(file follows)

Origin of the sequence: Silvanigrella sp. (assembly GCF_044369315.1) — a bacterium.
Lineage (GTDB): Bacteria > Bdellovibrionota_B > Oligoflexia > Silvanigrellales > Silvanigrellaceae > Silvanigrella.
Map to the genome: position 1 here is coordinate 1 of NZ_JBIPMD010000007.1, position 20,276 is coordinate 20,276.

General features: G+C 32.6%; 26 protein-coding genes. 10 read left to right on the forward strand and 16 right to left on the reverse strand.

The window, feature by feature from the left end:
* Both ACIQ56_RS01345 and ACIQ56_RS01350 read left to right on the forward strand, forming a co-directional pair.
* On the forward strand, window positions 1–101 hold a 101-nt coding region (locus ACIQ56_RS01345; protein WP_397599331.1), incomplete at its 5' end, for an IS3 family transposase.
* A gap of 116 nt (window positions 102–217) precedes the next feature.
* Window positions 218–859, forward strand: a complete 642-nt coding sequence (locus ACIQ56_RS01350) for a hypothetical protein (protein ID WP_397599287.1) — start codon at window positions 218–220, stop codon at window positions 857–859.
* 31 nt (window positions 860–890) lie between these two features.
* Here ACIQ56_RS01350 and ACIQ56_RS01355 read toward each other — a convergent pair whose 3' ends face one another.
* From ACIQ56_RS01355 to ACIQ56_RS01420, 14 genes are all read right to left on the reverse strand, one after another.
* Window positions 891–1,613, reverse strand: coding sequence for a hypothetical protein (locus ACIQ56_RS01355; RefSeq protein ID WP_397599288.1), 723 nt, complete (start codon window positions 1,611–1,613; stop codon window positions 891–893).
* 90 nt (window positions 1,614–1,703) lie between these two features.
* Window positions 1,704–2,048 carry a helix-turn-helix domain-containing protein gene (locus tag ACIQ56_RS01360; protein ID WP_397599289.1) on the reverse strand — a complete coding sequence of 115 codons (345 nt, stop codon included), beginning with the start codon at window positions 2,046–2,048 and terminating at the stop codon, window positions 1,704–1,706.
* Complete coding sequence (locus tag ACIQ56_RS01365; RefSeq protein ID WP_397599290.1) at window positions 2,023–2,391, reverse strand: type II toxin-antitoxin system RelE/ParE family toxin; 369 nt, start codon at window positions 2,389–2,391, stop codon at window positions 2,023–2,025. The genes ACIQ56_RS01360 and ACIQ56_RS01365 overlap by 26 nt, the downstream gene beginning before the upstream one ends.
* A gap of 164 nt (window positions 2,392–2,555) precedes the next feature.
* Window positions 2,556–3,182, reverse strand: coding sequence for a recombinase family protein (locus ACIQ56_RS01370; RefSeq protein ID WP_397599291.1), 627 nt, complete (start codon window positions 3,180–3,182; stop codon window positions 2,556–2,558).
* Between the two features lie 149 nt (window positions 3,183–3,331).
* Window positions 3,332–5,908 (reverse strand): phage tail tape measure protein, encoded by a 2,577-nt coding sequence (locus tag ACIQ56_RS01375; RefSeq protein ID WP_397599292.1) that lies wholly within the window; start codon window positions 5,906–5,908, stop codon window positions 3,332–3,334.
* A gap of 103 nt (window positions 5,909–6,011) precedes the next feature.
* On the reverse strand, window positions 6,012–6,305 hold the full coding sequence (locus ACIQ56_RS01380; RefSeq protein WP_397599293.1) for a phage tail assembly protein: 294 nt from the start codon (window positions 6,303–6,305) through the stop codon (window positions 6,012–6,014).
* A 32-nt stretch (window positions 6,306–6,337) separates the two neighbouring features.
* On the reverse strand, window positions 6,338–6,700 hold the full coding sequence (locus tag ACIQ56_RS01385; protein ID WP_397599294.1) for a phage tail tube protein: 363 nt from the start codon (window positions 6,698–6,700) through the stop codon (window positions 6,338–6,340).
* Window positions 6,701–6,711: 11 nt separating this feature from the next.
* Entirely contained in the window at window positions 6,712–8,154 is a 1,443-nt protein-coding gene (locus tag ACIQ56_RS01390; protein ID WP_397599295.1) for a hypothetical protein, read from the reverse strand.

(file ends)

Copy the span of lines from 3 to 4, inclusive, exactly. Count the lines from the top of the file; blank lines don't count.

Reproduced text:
Map to the genome: position 1 here is coordinate 1 of NZ_JBIPMD010000007.1, position 20,276 is coordinate 20,276.

General features: G+C 32.6%; 26 protein-coding genes. 10 read left to right on the forward strand and 16 right to left on the reverse strand.